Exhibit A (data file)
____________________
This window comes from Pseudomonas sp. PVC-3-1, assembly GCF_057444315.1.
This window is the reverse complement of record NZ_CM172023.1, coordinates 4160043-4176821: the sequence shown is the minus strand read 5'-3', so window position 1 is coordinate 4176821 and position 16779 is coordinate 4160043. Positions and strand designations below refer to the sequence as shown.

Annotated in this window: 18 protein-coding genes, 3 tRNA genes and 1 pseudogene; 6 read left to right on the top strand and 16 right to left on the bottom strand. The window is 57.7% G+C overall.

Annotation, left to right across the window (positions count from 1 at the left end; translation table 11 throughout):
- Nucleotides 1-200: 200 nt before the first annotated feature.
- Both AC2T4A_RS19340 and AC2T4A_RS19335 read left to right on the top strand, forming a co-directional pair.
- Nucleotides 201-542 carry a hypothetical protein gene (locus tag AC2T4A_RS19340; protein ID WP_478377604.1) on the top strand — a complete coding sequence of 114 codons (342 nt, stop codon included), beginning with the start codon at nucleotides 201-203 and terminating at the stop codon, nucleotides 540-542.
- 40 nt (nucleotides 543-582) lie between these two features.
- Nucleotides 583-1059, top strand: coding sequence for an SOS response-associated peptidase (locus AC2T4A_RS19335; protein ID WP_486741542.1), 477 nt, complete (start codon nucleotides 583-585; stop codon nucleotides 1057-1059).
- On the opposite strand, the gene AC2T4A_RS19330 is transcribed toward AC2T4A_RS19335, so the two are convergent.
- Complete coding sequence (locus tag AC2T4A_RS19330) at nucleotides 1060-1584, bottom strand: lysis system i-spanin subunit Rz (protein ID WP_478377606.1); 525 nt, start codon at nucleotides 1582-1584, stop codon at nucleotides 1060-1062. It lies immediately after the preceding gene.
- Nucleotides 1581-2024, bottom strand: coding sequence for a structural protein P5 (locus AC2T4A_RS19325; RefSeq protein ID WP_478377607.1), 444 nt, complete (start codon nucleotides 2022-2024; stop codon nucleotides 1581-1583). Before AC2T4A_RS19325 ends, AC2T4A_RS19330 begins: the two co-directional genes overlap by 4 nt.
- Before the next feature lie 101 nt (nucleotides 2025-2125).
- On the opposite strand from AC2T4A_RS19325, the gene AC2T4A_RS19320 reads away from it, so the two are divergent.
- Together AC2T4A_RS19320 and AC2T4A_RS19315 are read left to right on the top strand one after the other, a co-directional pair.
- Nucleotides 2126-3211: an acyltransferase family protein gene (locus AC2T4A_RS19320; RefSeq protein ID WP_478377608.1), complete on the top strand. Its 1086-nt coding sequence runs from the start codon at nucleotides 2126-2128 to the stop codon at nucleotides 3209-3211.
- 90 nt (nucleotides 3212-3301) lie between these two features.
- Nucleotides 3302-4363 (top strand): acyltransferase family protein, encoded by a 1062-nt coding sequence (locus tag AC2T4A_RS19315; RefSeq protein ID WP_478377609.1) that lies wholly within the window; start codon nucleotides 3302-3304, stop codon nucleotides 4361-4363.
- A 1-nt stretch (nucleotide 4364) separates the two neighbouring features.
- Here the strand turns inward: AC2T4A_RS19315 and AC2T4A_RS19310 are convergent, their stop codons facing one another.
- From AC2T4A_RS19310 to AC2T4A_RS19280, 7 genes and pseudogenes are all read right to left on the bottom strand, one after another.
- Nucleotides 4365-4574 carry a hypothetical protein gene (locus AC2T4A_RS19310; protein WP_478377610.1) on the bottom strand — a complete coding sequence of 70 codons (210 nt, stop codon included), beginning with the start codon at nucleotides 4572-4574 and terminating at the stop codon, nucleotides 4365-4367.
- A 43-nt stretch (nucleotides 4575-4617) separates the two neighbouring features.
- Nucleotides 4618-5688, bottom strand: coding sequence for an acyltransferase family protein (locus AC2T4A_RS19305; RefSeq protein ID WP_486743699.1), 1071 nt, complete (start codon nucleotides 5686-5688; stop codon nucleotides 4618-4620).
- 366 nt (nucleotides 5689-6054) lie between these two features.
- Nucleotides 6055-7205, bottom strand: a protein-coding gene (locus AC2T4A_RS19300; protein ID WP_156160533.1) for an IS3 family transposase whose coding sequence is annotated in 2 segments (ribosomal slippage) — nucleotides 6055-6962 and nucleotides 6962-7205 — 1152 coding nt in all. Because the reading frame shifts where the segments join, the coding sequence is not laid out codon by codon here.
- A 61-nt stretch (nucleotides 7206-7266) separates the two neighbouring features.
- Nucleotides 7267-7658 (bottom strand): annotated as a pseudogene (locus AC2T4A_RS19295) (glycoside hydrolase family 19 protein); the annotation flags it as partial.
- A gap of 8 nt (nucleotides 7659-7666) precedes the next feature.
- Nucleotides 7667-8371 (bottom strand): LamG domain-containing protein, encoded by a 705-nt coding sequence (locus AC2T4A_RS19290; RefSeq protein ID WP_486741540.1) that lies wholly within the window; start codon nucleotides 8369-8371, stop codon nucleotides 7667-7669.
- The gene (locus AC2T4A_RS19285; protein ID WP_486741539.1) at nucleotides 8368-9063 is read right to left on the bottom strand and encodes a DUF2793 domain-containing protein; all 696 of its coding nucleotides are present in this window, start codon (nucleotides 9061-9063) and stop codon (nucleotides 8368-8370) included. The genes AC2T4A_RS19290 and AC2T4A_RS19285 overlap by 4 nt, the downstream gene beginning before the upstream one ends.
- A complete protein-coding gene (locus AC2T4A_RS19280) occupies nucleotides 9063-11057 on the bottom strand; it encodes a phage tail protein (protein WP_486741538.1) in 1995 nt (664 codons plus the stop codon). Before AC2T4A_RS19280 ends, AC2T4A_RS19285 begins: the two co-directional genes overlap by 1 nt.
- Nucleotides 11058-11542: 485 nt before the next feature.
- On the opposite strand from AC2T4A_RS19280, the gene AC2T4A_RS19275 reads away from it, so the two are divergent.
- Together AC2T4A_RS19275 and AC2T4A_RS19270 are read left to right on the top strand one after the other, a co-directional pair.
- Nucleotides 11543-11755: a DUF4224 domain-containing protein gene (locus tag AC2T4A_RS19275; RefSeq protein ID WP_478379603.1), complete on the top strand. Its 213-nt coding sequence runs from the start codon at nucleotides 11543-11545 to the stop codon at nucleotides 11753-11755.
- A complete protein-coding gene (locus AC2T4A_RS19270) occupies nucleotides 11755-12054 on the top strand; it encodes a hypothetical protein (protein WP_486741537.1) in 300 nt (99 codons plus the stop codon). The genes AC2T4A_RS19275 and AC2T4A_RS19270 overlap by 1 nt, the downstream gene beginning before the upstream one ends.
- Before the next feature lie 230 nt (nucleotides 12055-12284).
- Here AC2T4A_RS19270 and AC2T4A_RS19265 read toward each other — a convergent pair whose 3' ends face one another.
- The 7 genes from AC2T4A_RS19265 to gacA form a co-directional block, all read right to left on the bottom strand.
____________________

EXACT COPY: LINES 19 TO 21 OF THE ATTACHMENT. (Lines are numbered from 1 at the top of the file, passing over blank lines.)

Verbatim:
- A 1-nt stretch (nucleotide 4364) separates the two neighbouring features.
- Here the strand turns inward: AC2T4A_RS19315 and AC2T4A_RS19310 are convergent, their stop codons facing one another.
- From AC2T4A_RS19310 to AC2T4A_RS19280, 7 genes and pseudogenes are all read right to left on the bottom strand, one after another.